How to Keep Your Poker Face

Posted 04.03.2019

Are you the kind of person whose facial expressions reveal everything you’re thinking? My wife, Diane, tells me I’m one of those people. Of course, she does have several decades of experience in reading me. I like to think I have a little more of a poker face when I’m with other people – especially if it’s a challenging or frustrating interaction. But, in all likelihood, I’m kidding myself on that.

And, I suspect I have a lot of company on the poker face front. I’ve coached a lot of people (including myself) over the years on how to show up in meetings and conversations in ways that are productive for everyone involved. Doing that successfully almost always requires some level of mindfulness. For simplicity’s sake, I’ll define that as possessing two particular qualities – awareness and intention.

The awareness works in two domains – the external and the internal. To keep a poker face and not betray your emotions in non-productive ways, you have to be aware of what’s going on around you and what’s going on inside of you. The “around you” awareness is focused on everything that’s going on in your immediate environment and paying special attention to the words or actions that are triggers for you.

If you stop and reflect for a few moments, you can likely identify topics, people or actions that are pretty much guaranteed to set you off. They’re the kinds of things that cause you to make a face, change the tone of your voice or say something that you’ll probably regret later. That’s the beginning of raising your internal awareness of how you react in physiological ways to your triggers. What’s the first thing you feel in your body when you’re confronted by the trigger? Is it a tingle, a tightness, a flush, a surge? When you tune into your initial physiological reaction to a trigger, you can use that as an early warning system for when you’re in danger of losing your poker face.

That’s where intention comes in. Your first intention should be to lengthen the gap between the stimulus (your trigger) and your reaction. By lengthening the gap, you can give yourself space to compose yourself and create a picture of how you want to respond (as opposed to react).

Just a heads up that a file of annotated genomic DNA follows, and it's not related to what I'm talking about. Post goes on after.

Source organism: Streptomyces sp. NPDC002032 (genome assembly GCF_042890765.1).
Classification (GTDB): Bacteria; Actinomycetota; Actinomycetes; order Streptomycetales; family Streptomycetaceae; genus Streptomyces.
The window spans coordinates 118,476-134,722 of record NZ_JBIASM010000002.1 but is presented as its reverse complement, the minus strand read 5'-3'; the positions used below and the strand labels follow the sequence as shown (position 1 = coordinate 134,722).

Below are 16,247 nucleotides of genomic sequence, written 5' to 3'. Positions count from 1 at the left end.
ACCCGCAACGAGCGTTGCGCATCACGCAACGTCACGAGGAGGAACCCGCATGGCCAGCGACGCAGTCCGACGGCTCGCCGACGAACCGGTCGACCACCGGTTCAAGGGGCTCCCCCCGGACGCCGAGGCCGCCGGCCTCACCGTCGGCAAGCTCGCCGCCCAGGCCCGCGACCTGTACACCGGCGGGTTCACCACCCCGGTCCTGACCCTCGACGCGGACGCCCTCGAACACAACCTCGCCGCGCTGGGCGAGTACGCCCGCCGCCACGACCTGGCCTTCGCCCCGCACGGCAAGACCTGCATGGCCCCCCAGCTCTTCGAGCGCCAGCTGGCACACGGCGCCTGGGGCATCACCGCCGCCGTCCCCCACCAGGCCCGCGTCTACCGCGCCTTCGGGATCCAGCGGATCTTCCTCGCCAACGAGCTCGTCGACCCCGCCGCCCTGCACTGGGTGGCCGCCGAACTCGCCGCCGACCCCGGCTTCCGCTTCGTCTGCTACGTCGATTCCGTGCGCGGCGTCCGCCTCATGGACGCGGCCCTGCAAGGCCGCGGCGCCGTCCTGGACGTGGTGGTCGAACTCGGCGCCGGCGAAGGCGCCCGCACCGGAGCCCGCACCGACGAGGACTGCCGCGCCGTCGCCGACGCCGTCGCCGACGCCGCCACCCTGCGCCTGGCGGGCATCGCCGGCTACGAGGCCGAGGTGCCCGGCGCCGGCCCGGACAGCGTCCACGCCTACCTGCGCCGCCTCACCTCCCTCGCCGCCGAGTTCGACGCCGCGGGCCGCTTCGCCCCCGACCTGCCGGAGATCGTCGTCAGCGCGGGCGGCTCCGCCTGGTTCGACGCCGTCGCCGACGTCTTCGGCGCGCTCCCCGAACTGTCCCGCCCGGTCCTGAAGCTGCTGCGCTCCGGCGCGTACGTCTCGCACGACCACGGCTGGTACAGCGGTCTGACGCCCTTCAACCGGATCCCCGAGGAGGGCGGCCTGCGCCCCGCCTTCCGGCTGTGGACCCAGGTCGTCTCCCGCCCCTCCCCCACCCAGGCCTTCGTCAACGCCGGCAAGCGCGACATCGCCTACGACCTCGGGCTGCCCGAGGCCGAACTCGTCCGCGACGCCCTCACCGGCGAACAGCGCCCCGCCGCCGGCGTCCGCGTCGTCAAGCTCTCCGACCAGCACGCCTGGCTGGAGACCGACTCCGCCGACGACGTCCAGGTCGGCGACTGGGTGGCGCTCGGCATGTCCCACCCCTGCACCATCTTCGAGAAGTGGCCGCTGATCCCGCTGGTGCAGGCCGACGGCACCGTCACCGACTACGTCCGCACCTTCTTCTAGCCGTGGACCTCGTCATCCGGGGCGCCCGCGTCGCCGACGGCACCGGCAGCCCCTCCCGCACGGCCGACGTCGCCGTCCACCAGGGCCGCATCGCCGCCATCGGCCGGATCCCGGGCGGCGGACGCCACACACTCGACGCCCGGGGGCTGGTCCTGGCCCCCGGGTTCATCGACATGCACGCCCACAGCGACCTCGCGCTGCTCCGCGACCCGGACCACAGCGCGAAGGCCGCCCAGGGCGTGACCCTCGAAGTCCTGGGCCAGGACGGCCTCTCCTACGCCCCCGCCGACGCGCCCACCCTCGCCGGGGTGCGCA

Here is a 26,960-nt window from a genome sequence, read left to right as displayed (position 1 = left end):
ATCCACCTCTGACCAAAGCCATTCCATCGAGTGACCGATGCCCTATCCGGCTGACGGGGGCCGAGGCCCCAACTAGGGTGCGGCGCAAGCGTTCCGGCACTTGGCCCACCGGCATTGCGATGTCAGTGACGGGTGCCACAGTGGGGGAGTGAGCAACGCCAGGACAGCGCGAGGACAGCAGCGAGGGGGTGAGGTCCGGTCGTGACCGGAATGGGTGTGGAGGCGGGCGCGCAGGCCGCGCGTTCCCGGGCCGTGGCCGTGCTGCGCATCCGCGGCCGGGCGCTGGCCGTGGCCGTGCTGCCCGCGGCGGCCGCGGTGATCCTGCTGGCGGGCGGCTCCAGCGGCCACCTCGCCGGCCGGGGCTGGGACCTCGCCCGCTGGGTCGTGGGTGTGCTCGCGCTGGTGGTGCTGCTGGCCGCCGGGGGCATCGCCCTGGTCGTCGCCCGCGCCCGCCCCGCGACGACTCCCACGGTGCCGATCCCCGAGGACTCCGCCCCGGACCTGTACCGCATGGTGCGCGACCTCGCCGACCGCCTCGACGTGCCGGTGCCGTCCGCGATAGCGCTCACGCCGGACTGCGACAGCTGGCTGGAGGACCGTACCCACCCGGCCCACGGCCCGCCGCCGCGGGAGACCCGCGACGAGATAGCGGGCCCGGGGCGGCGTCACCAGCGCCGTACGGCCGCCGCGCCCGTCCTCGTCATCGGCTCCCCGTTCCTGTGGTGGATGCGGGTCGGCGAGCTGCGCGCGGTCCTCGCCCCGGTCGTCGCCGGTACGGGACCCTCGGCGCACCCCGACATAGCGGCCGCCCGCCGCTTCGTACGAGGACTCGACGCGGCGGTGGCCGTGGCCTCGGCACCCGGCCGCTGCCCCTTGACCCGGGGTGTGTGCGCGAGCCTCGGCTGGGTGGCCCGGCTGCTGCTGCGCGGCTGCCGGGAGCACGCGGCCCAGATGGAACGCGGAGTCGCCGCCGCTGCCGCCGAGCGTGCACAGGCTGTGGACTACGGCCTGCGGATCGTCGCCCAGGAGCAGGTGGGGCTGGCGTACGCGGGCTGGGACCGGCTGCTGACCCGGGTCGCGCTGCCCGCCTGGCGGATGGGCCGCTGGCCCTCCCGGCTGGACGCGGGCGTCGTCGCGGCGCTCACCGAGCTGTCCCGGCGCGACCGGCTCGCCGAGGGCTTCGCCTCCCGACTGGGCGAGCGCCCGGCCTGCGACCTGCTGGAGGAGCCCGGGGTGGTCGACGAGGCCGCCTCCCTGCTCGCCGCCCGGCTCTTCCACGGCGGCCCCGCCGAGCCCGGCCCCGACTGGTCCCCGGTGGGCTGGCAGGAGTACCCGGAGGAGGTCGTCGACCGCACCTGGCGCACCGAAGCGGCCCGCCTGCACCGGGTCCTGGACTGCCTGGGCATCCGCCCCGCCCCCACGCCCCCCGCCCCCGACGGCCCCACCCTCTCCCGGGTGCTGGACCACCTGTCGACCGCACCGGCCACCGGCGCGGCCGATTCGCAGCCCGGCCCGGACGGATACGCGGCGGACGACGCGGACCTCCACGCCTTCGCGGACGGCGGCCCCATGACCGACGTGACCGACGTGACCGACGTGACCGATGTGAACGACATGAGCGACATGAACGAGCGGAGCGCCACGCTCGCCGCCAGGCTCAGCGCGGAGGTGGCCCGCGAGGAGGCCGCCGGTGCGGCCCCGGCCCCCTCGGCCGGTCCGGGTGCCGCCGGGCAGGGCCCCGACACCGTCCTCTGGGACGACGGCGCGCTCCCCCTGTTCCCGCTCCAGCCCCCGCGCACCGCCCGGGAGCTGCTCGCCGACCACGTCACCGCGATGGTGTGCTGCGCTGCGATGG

I recently heard a brilliant example of how to do that in real life from a leader (whom I’ll call Susan) who was a participant in our Next Level Leadership® group coaching program. Susan received colleague feedback that she didn’t have much of a poker face. When she heard something that she didn’t like or agree with in a meeting, her facial expressions and body language pretty much telegraphed what she was thinking. That can tend to either shut other people down or wind them up. Either way, it’s usually not very productive.

When Susan decided to take her poker face on as a development opportunity, she asked some trusted colleagues for ideas on simple steps she could take to be better at not letting her facial expressions throw things off track during challenging conversations. One of the action step ideas she got was so simple it’s brilliant.

Using her external and internal awareness, whenever Susan feels that first little physiological twinge after a trigger she drops her gaze to the table and starts taking notes. Sometimes she doesn’t even take notes, she doodles. What goes on the paper isn’t the point. The point is by looking down at the table, she creates time to compose herself and think about what she wants to say or do next and how she wants to do it in terms of the energy she expresses through her face, body language and tone of voice. As soon as she started her “take notes when triggered” approach Susan immediately noticed changes in the way she engaged with people and the way they engaged with her in response.

The results she was getting at work were so positive that she started using a similar approach at home when her teenage daughter came into the kitchen to talk with her. If Susan felt herself getting a little tense, that was her cue to look down and clean the counter while continuing the conversation. That gave her space to listen, process and then respond. In addition to having much cleaner counters, Susan reported that she felt much more connected with what was going on in her daughter’s life.

Susan’s “take notes” and “clean the counter” moves are great examples of actions that are relatively easy to do that have made a big difference in helping her keep her poker face. They help her manage the gap between her stimulus and response. Her technique may not work in an actual poker game since looking down at the table would be her “tell,” but it works great at work and at home. Unless you’re playing poker for a living, Susan’s answer to how to keep a poker face might work for you as well.

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